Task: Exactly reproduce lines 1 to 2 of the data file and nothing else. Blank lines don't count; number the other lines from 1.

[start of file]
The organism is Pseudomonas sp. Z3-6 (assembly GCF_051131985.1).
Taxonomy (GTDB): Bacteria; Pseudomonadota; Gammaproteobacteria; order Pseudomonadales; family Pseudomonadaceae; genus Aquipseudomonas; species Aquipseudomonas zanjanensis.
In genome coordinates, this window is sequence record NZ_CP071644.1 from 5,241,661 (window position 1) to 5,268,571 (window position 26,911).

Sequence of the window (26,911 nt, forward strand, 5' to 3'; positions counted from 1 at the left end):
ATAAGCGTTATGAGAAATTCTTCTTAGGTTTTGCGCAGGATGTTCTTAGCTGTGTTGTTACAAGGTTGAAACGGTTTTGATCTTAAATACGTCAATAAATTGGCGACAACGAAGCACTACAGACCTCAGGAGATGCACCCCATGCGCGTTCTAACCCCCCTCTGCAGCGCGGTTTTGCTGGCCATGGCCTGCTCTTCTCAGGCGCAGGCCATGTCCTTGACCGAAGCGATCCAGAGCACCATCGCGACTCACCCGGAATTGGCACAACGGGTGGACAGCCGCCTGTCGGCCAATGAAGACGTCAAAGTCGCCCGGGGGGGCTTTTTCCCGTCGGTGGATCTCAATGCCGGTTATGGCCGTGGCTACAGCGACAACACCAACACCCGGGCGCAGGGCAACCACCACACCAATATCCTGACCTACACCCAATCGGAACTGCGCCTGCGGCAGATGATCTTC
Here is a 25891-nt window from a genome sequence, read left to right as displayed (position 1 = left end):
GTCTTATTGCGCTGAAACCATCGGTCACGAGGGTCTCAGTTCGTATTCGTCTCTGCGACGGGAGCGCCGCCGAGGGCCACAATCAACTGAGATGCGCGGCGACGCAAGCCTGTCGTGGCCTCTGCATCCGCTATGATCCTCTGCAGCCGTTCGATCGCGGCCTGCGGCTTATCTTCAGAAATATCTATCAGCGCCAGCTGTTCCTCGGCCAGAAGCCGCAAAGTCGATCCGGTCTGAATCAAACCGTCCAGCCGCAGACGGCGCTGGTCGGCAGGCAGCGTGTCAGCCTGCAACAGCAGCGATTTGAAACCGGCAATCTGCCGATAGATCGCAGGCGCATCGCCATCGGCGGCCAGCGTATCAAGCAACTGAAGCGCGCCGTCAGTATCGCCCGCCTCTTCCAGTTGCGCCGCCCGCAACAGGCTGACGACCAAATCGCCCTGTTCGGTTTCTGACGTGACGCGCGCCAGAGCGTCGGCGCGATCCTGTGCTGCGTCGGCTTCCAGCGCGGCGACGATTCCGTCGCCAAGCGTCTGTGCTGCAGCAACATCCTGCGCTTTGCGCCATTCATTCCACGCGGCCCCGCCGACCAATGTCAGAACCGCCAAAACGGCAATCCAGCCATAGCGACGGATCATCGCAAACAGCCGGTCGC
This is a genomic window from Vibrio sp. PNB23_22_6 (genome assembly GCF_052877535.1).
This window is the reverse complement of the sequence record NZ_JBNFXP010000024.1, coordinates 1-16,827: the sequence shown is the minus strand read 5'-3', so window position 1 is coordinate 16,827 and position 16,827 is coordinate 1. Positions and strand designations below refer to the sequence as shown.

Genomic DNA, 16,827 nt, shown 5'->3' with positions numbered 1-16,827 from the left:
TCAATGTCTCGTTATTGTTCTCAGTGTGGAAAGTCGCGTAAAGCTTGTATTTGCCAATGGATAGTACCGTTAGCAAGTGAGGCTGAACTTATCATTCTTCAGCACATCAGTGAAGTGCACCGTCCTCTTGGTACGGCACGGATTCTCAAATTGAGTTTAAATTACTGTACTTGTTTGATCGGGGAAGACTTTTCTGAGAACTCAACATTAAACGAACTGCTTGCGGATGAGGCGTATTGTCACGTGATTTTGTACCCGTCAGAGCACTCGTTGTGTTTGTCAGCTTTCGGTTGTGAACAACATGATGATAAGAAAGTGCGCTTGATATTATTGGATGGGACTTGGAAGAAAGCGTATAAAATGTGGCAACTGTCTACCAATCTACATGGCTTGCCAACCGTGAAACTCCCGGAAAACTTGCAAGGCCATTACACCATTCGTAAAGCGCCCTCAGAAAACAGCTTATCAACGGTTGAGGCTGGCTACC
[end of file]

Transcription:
The organism is Pseudomonas sp. Z3-6 (assembly GCF_051131985.1).
Taxonomy (GTDB): Bacteria; Pseudomonadota; Gammaproteobacteria; order Pseudomonadales; family Pseudomonadaceae; genus Aquipseudomonas; species Aquipseudomonas zanjanensis.